Monday, June 18, 2018 [Tweets] [Favorites]

Quick Look Cache Reveals Sensitive Data From Encrypted Drives

Wojciech Regula:

I found out that Quicklook registers com.apple.quicklook.ThumbnailsAgent XPC service that is responsible for creating thumbnails database and storing it in /var/folders/…/C/com.apple.QuickLook.thumbnailcache/ directory.

It means that all photos that you have previewed using space (or Quicklook cached them independently) are stored in that directory as a miniature and its path. They stay there even if you delete these files or if you have previewed them in encrypted HDD or TrueCrypt/VeraCrypt container.

Via Swati Khandelwal:

Patrick Wardle, chief research officer at Digital Security, equally shared the concern, saying that the issue has long been known for at least eight years, “however the fact that behavior is still present in the latest version of macOS, and (though potentially having serious privacy implications), is not widely known by Mac users, warrants additional discussion.”

[…]

In a separate blog post, Wardle demonstrated that macOS behaves same for the password-protected encrypted AFPS containers, eventually exposing even encrypted volumes to potential snooping.

This also affects third-party applications such as EagleFiler that use Quick Look to display images.

Update (2018-06-20): See also: MacRumors, Slashdot, ZDNet.

Update (2018-06-25): Patrick Wardle:

Want to disable Quick Look from caching your sensitive files?

$ qlmanage -r disablecache

Howard Oakley:

I am delighted to offer an update to improve my new tool for managing your QuickLook (or Quick Look) cache, Aquiline Check.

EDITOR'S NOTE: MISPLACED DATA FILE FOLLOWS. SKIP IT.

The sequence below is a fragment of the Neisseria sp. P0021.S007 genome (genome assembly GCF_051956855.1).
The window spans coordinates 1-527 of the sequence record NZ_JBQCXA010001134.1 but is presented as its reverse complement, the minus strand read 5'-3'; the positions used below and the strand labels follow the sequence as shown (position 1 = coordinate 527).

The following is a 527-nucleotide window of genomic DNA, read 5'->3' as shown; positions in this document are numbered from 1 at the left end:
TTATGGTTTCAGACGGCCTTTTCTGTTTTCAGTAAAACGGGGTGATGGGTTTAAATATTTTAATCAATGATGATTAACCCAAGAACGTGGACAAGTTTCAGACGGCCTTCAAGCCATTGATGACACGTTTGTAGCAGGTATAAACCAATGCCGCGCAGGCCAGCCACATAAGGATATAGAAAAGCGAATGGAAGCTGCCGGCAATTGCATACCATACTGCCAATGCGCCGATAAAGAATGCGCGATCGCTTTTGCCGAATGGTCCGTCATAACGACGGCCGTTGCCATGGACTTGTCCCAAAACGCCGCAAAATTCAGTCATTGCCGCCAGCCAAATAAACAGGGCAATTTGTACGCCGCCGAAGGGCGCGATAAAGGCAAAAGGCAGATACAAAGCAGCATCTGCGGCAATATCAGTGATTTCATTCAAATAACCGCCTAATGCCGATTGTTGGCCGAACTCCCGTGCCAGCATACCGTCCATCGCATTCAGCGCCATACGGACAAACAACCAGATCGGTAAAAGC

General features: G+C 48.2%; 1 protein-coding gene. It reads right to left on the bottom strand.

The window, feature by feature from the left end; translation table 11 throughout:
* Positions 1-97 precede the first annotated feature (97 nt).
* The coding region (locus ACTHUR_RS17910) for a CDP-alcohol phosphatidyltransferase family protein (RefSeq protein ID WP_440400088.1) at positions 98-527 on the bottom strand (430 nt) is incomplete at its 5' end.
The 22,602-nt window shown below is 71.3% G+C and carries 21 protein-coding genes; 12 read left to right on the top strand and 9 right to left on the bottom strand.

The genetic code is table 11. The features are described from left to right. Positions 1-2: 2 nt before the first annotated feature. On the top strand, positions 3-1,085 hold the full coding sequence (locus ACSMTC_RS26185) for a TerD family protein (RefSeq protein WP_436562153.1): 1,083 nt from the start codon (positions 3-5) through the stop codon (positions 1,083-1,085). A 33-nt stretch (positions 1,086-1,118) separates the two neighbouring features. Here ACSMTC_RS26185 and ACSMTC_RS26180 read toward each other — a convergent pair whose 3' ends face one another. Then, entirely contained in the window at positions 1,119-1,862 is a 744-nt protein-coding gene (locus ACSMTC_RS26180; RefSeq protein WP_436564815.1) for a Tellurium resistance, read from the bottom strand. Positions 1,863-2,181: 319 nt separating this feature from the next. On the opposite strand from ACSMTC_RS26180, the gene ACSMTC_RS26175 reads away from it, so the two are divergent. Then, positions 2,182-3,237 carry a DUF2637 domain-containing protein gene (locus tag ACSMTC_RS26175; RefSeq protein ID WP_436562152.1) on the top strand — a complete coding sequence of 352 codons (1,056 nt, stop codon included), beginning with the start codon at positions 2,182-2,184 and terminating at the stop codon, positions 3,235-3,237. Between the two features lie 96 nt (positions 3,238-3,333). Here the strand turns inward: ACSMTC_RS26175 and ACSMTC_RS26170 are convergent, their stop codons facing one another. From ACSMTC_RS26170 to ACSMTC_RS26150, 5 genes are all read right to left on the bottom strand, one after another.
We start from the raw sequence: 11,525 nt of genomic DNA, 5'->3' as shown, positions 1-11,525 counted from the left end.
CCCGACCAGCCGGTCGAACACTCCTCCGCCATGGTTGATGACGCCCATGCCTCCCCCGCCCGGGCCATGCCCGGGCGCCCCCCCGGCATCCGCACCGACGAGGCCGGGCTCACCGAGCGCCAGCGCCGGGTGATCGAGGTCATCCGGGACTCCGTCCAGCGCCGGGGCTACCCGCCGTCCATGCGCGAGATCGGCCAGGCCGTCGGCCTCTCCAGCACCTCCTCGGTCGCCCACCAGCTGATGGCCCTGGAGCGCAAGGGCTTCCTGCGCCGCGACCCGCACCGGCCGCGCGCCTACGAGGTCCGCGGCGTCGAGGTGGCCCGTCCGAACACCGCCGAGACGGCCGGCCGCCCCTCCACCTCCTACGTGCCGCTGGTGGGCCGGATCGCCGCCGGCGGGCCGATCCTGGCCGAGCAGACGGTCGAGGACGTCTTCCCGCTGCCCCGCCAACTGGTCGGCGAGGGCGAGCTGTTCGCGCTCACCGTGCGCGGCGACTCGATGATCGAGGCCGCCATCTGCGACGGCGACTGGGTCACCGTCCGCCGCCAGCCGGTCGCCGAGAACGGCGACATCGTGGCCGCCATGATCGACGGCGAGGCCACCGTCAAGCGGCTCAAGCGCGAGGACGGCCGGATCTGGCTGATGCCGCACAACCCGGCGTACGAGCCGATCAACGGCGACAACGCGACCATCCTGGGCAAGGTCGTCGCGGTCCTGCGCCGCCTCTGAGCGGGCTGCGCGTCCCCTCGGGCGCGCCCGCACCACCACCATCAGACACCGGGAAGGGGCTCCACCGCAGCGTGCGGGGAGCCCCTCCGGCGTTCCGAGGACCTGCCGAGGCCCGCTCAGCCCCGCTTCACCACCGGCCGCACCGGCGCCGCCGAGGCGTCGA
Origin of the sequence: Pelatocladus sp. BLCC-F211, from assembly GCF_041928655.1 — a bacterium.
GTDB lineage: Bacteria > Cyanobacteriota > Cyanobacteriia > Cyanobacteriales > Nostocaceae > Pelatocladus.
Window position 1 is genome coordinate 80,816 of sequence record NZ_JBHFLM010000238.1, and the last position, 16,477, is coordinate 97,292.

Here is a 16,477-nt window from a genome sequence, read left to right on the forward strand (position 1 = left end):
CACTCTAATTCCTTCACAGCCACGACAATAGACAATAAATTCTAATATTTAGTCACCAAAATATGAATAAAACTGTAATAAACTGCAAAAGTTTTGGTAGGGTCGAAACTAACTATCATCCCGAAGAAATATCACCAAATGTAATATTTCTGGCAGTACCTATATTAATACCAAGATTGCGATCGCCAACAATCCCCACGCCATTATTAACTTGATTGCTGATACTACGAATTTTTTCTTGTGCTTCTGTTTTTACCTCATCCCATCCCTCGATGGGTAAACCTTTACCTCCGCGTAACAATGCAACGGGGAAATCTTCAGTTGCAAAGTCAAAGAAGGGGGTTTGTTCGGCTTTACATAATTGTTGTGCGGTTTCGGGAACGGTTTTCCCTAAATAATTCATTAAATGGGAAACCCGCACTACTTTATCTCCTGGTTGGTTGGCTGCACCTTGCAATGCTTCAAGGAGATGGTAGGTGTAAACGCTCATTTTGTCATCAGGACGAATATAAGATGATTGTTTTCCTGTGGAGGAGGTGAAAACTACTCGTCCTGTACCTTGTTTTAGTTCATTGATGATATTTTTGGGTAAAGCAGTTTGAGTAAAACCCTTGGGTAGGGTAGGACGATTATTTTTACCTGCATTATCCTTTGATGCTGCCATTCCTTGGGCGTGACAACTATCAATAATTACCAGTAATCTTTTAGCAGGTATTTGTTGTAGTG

Update (2018-06-26): Howard Oakley:

Here is a brief overview of some of the potentially sensitive information which macOS secretes away in unexpected places.

5 Comments

Samuel Herschbein

Is this true if full-disk encryption is enabled? I thought "full-disk" meant just that, which would include the whole /var hierarchy.

One of the references is from 2010 and apparently only the home folder was encrypted. Another reference used encrypted containers, not full-disk. In both these cases I fully expect caches to be visible since they're not part of the encryption.

@Samuel Yes, the issue is that the Quick Look previews will always be on the boot disk (encrypted with its password, if applicable), and this might be different from the encryption where the sensitive files are stored. Browsing files on an encrypted disk should not leak them to another drive.

Samuel Herschbein

To be perfectly clear: if I have a single drive and it has full-disk encryption, I'm not vulnerable, correct?

The macoS users I support either don't use any disk encryption or they use full-disk encryption.

IMHO anyone who uses encrypted disks should be using full-disk encryption on their boot drive. Otherwise the chance of a breach is just too great.

@Samuel Yes, with a single drive it doesn't matter unless you are using an encrypted disk image within the drive.

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